consent. While there's mention of the value of communication and making one's own decisions, consent — actual consent — needs to be an explicit component of any responsible sex-ed syllabus.
The majority of these guidelines speak to STI prevention, and some of them highlight issues that adults, well beyond student age, often struggle with, like, "communication and negotiation skills related to eliminating or reducing risk for HIV, other STDs, and pregnancy." This would hopefully lead to a classroom discussion around sharing your STI status with a partner. Unfortunately, other guidelines from the CDC have the potential to lead to problematic discussions around this particular issue, specifically in regards to the suggestion that educators emphasize the "importance of limiting the number of sexual partners." This could reinforce already-prevalent slut-shaming rhetoric.
While it's comforting to see the CDC support healthy sexual relationships elsewhere in the list ("how to create and sustain healthy and respectful relationships"), it's easy to worry about the lack of guidelines for approaching these subjects sensitively and in a way that doesn't shame students.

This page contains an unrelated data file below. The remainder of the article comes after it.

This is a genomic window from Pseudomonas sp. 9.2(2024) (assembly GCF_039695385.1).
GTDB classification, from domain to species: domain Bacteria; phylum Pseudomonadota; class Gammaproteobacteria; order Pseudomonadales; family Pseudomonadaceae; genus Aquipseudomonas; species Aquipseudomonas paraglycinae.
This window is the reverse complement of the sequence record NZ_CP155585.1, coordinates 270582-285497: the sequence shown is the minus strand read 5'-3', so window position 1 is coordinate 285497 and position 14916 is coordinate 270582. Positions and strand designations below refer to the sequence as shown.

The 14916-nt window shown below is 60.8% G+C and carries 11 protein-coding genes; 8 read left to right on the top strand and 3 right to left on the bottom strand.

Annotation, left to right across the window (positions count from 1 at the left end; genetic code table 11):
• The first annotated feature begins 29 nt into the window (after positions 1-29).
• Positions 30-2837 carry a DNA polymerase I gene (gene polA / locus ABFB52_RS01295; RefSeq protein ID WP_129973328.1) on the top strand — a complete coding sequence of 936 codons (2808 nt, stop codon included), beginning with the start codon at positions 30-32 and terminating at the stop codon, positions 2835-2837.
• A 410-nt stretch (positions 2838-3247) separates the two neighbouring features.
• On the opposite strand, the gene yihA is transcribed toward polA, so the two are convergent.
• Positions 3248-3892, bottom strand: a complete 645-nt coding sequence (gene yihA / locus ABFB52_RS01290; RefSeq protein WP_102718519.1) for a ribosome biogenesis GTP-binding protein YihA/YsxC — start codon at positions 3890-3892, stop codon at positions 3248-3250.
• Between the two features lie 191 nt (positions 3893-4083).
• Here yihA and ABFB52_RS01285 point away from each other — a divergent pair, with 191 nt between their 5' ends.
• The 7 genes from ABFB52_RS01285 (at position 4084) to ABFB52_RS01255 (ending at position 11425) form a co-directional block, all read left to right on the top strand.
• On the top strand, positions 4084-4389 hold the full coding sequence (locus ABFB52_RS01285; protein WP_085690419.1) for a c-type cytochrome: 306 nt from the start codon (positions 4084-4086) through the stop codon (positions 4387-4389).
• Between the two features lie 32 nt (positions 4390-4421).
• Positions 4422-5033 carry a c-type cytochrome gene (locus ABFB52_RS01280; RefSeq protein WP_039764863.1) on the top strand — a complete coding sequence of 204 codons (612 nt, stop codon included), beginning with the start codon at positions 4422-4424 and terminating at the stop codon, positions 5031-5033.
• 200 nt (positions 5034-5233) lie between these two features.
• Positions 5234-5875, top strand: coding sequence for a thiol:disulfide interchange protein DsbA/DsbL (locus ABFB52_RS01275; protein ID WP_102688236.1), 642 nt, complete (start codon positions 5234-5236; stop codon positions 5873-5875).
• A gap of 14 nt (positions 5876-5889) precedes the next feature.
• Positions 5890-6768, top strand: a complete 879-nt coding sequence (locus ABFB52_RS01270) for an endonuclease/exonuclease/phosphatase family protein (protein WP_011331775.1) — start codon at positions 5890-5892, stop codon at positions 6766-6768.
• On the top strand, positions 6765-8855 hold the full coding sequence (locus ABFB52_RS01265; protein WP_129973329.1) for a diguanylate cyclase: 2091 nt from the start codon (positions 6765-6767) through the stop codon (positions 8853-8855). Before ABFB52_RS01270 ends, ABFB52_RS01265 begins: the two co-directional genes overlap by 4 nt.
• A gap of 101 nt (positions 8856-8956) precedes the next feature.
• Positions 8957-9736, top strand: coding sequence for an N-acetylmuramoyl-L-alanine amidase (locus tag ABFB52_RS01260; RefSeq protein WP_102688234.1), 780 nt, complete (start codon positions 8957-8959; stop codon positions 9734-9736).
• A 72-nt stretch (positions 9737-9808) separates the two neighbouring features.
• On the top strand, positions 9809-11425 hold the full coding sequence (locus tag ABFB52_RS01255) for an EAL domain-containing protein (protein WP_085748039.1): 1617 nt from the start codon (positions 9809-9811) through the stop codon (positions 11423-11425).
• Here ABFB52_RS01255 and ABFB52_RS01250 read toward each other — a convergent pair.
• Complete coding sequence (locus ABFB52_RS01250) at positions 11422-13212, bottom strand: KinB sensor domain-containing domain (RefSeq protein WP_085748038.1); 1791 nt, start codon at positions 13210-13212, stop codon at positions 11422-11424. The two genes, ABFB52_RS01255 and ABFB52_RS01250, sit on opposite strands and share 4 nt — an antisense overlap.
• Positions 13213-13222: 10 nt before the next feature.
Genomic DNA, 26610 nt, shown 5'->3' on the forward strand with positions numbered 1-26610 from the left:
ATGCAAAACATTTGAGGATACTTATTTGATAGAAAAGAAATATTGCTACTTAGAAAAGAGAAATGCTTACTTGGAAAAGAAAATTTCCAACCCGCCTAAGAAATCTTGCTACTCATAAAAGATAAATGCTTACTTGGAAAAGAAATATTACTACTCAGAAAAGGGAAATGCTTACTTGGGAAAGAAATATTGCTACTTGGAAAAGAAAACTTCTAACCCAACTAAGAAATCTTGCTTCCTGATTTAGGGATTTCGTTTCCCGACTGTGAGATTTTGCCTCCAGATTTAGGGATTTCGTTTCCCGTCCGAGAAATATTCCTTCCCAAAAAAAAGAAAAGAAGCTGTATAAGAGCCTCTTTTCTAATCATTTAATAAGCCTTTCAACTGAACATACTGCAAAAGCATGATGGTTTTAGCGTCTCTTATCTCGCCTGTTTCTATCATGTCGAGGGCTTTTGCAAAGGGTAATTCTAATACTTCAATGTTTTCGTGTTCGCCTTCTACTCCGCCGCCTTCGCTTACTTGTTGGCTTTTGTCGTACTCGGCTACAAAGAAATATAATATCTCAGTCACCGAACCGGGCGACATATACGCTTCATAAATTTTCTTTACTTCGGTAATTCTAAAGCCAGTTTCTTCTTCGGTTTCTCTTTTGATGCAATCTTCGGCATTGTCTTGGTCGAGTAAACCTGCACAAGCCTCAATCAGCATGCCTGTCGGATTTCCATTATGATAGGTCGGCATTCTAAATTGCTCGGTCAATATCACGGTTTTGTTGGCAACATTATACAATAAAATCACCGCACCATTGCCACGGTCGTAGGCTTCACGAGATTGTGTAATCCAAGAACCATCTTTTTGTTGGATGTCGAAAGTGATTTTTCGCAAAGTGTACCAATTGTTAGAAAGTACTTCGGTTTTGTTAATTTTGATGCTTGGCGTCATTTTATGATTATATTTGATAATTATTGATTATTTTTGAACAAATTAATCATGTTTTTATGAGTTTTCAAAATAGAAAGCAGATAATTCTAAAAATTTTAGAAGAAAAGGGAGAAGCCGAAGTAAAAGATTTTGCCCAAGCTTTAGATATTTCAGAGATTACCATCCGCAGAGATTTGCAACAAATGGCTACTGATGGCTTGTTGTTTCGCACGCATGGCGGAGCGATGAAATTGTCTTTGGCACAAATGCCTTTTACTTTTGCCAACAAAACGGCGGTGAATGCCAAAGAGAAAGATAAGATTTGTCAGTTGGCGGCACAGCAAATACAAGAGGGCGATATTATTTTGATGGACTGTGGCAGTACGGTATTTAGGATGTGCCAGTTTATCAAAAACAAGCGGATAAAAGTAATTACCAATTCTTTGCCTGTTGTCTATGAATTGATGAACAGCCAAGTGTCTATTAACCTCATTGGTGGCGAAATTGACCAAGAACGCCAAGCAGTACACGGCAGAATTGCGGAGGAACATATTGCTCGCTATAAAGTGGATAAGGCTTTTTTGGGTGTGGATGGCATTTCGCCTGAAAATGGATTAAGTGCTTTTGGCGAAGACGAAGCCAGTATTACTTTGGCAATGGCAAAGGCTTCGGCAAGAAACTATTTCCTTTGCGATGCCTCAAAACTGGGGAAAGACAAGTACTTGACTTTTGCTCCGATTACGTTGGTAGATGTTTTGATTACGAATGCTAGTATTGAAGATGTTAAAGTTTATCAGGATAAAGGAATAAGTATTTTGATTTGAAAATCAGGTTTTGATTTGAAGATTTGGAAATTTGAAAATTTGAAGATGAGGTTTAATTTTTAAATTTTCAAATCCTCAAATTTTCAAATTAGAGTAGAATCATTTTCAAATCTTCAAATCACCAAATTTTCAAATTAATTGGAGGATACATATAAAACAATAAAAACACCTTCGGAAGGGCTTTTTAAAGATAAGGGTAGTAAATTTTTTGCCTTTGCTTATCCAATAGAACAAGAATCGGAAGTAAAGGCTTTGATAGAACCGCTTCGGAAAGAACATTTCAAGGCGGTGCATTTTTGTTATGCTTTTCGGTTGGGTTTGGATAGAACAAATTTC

The current state of sex ed in America may seem bleak — hey, parents are now live-tweeting their kids' abysmal, abstinence-only lessons about sex — but it's important to remain hopeful that schools and the CDC will catch up and create a more inclusive, sex-positive educational environment for teens. That way, future generations won't have to look back at their sex-ed classes and cringe as much as I do.